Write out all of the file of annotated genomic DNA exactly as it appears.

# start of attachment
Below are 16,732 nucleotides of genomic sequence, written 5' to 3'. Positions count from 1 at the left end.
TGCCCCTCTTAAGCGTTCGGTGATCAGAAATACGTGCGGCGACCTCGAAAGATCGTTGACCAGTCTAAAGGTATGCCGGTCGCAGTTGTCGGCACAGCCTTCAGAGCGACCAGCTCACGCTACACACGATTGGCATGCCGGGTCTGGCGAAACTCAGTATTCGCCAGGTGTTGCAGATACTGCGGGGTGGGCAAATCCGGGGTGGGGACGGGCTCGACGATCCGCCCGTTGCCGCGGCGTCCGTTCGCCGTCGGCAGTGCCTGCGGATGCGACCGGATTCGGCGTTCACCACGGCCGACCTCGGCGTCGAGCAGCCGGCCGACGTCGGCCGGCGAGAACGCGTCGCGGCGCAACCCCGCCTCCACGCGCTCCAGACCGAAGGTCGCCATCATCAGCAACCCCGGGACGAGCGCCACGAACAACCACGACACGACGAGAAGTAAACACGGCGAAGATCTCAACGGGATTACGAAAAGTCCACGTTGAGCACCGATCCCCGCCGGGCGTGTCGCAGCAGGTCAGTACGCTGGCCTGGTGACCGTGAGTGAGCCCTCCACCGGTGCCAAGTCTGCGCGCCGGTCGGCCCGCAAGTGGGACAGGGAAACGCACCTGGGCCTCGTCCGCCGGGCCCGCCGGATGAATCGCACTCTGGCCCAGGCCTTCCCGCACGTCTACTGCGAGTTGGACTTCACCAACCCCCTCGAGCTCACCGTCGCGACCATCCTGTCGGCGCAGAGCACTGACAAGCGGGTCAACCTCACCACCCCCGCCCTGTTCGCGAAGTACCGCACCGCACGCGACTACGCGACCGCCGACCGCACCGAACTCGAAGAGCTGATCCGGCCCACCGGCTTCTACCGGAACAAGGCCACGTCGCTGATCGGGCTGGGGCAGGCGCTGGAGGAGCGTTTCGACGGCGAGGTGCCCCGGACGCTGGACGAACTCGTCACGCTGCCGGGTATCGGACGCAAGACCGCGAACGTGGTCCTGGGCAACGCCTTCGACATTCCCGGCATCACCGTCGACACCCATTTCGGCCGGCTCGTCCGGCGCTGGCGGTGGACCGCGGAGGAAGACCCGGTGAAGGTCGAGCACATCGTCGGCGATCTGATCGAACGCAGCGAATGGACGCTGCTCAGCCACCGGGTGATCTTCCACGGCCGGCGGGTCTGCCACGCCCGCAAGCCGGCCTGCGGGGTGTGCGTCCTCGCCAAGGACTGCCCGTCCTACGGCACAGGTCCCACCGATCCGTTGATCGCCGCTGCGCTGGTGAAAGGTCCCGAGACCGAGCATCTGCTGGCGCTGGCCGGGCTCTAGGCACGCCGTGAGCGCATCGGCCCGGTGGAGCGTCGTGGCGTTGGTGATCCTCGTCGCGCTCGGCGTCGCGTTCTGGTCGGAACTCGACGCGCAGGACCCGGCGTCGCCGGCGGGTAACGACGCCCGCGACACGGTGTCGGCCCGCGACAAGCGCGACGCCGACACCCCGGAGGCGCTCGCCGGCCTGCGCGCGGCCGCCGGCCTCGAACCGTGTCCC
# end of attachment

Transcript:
Below are 16,732 nucleotides of genomic sequence, written 5' to 3'. Positions count from 1 at the left end.
TGCCCCTCTTAAGCGTTCGGTGATCAGAAATACGTGCGGCGACCTCGAAAGATCGTTGACCAGTCTAAAGGTATGCCGGTCGCAGTTGTCGGCACAGCCTTCAGAGCGACCAGCTCACGCTACACACGATTGGCATGCCGGGTCTGGCGAAACTCAGTATTCGCCAGGTGTTGCAGATACTGCGGGGTGGGCAAATCCGGGGTGGGGACGGGCTCGACGATCCGCCCGTTGCCGCGGCGTCCGTTCGCCGTCGGCAGTGCCTGCGGATGCGACCGGATTCGGCGTTCACCACGGCCGACCTCGGCGTCGAGCAGCCGGCCGACGTCGGCCGGCGAGAACGCGTCGCGGCGCAACCCCGCCTCCACGCGCTCCAGACCGAAGGTCGCCATCATCAGCAACCCCGGGACGAGCGCCACGAACAACCACGACACGACGAGAAGTAAACACGGCGAAGATCTCAACGGGATTACGAAAAGTCCACGTTGAGCACCGATCCCCGCCGGGCGTGTCGCAGCAGGTCAGTACGCTGGCCTGGTGACCGTGAGTGAGCCCTCCACCGGTGCCAAGTCTGCGCGCCGGTCGGCCCGCAAGTGGGACAGGGAAACGCACCTGGGCCTCGTCCGCCGGGCCCGCCGGATGAATCGCACTCTGGCCCAGGCCTTCCCGCACGTCTACTGCGAGTTGGACTTCACCAACCCCCTCGAGCTCACCGTCGCGACCATCCTGTCGGCGCAGAGCACTGACAAGCGGGTCAACCTCACCACCCCCGCCCTGTTCGCGAAGTACCGCACCGCACGCGACTACGCGACCGCCGACCGCACCGAACTCGAAGAGCTGATCCGGCCCACCGGCTTCTACCGGAACAAGGCCACGTCGCTGATCGGGCTGGGGCAGGCGCTGGAGGAGCGTTTCGACGGCGAGGTGCCCCGGACGCTGGACGAACTCGTCACGCTGCCGGGTATCGGACGCAAGACCGCGAACGTGGTCCTGGGCAACGCCTTCGACATTCCCGGCATCACCGTCGACACCCATTTCGGCCGGCTCGTCCGGCGCTGGCGGTGGACCGCGGAGGAAGACCCGGTGAAGGTCGAGCACATCGTCGGCGATCTGATCGAACGCAGCGAATGGACGCTGCTCAGCCACCGGGTGATCTTCCACGGCCGGCGGGTCTGCCACGCCCGCAAGCCGGCCTGCGGGGTGTGCGTCCTCGCCAAGGACTGCCCGTCCTACGGCACAGGTCCCACCGATCCGTTGATCGCCGCTGCGCTGGTGAAAGGTCCCGAGACCGAGCATCTGCTGGCGCTGGCCGGGCTCTAGGCACGCCGTGAGCGCATCGGCCCGGTGGAGCGTCGTGGCGTTGGTGATCCTCGTCGCGCTCGGCGTCGCGTTCTGGTCGGAACTCGACGCGCAGGACCCGGCGTCGCCGGCGGGTAACGACGCCCGCGACACGGTGTCGGCCCGCGACAAGCGCGACGCCGACACCCCGGAGGCGCTCGCCGGCCTGCGCGCGGCCGCCGGCCTCGAACCGTGTCCC